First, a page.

Following the UN's latest report regarding the impact of global warming evidence from Tridge shows how climate events and changing weather patterns are already impacting food crops and supply.
Over the last few months, the price of several agricultural products has either soared or plummeted due to extreme weather conditions, adding to the existing stresses of the agriculture industry.
Here are some of the products that have been significantly impacted by climate change (data sourced and analysed by Tridge’s market intelligence team).
- Price of Canadian Canola increased by 36% YoY
- Price of California Lemon tripled in the last six months
- Price of Spanish Strawberry doubled in previous three months
- Price of Brazilian Lime halved YoY
- Price of Polish Apple decreased by 80% YoY
- Price of UK Spinach decreased by 30% in last three months
Jinwoo Cheon, market analyst at Tridge comments: “2021 has seen the agricultural industry dealing with many weather anomalies, including abnormally high temperatures, droughts, and the La Nina. Depending on the perishable nature of agricultural products, this has caused prices to either soar or dive, in those durable goods such as commodities have exhibited a surge in prices and products sensitive to quality such as fresh produce saw prices plummet.”
“Global food prices have spiked for many reasons, including COVID-19, labor shortage, and climate issues. Due to extreme weather conditions, the agriculture supply chain is likely to experience continuous disruptions, leading to long-term price fluctuations in agricultural products across the world. If this trend continues for the next few years, the global society will encounter the issue of “Survival,” unprecedented food shortage, and agflation.”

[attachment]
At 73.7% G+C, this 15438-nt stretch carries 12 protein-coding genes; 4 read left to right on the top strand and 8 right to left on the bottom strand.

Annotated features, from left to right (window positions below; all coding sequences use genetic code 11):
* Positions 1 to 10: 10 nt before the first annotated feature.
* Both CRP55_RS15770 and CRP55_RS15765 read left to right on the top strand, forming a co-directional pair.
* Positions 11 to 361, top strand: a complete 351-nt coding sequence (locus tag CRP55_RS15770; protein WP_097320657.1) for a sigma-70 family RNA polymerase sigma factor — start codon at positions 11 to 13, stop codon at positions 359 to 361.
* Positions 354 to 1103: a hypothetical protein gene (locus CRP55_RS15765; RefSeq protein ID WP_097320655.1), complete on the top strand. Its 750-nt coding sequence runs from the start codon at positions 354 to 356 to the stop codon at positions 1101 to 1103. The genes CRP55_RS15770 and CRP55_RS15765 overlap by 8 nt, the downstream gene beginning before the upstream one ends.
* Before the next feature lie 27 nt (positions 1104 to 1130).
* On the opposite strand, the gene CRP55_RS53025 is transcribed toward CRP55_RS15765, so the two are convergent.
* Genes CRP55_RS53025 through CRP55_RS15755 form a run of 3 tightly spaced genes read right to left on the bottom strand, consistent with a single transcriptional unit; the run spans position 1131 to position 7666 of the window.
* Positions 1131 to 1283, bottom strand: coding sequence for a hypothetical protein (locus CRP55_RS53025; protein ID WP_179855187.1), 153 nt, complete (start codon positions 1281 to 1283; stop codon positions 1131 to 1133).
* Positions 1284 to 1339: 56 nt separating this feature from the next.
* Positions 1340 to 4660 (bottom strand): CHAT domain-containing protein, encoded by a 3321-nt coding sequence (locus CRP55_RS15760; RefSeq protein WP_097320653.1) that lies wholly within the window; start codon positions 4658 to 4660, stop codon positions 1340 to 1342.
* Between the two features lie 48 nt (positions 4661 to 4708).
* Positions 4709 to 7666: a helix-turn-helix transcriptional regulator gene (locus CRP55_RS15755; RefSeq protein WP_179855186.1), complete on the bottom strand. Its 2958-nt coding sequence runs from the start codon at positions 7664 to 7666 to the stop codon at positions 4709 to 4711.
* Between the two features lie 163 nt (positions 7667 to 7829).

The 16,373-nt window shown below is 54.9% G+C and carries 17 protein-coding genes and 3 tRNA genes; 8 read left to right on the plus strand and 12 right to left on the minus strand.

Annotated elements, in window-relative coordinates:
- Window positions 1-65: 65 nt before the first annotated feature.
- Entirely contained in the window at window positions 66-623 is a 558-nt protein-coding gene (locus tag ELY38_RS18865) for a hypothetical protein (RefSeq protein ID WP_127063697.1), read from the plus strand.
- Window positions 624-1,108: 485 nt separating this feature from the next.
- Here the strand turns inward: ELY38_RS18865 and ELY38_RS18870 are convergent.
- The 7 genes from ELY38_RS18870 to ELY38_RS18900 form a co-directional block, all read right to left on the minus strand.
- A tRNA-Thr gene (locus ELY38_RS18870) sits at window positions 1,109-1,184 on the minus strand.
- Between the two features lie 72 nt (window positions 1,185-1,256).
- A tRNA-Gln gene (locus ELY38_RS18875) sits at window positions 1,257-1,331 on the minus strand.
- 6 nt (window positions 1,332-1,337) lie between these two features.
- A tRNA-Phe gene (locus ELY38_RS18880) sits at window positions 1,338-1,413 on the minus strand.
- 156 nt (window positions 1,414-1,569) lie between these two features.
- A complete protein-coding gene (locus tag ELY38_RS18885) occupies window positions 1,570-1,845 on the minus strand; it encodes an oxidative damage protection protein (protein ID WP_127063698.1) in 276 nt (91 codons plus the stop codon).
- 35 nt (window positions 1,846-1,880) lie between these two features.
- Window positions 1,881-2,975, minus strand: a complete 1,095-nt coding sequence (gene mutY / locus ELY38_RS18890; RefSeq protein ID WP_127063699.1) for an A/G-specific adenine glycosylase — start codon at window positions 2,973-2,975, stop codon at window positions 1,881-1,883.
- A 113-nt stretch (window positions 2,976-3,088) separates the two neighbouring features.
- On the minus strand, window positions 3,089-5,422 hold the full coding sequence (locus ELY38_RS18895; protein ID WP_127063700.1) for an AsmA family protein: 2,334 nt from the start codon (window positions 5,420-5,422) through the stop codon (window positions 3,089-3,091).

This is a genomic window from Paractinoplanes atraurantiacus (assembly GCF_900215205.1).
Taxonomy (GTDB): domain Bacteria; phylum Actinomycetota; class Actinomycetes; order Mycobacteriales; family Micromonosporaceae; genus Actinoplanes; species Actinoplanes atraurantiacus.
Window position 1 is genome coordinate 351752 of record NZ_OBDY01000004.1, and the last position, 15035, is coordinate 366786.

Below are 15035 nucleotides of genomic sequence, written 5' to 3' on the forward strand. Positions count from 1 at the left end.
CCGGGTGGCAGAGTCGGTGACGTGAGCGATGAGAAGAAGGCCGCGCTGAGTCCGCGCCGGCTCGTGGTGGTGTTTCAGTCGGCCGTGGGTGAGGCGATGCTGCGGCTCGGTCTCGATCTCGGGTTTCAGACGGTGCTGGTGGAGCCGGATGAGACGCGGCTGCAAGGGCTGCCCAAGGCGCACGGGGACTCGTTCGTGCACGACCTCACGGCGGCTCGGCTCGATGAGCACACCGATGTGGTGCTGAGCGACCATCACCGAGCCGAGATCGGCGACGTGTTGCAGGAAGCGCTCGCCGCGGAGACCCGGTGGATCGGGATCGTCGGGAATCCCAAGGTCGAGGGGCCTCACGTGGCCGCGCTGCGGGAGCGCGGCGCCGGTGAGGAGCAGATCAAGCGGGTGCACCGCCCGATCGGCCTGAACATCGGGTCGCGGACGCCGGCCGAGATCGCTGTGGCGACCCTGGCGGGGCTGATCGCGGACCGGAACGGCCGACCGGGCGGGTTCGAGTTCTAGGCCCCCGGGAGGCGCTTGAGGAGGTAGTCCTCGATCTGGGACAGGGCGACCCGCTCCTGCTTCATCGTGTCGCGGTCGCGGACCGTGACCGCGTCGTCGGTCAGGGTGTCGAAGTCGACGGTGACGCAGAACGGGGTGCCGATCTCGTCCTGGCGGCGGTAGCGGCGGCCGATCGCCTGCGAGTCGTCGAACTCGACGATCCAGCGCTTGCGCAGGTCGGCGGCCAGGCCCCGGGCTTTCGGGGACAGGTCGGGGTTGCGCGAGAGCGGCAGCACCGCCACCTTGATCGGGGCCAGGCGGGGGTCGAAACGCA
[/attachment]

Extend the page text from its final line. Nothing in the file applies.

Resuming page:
- According to Tridge price data, lemon prices in California spiked by nearly 300% between March and June 2021. This was due to the massive heatwave that caused lemon shortages in the wholesale market in California, eventually leading to record-high prices at USD 7.72/kg
- A prolonged drought in Canada has severely affected canola production, raising rapeseed prices from approximately USD 0.39/kg during mid-to-late July last year to USD 0.78/kg during the same period this year, a hundred percent increase. As of July 12, 2021, canola in Canada’s leading spring wheat and canola province, Saskatchewan, was rated 18% good or excellent, a significant drop from 64% in the previous month.
- One of the countries most affected by droughts and the La Nina since last September, Brazilian wholesale lime prices exhibited a steep decline since their highest point at USD 1.06/kg on September 7, 2020, recording at USD 0.37/kg, a 65% decrease, in late July.
- Production of coffee beans in Brazil is expected to decrease by 19% in MY 2021/22 due to continuous droughts. Tridge’s price data has confirmed that wholesale coffee bean prices increased at an average of 58% from late February to late July.
- Although it was initially projected that Europe would experience a bumper crop during the 2020/21 season, climate anomalies have deterred those estimates. After the flooding swept off main harvesting areas in European countries, farms and facilities were hit hard by heavy rains, causing soil erosion issues.
- Main apple-producing regions in Poland were hit hard by unprecedented heatwaves and floods where the price of fresh apples decreased by 78.8% in late July compared to the same period in 2020. Onion prices in Spain have consistently slipped since March 2021 (EUR 2.43 - 2.41/kg) and hit EUR 1.18/kg in late July. Spinach prices in the UK witnessed a 32.2% drop from USD 2.36/kg in mid-May to EUR 1.6/kg by mid-July.
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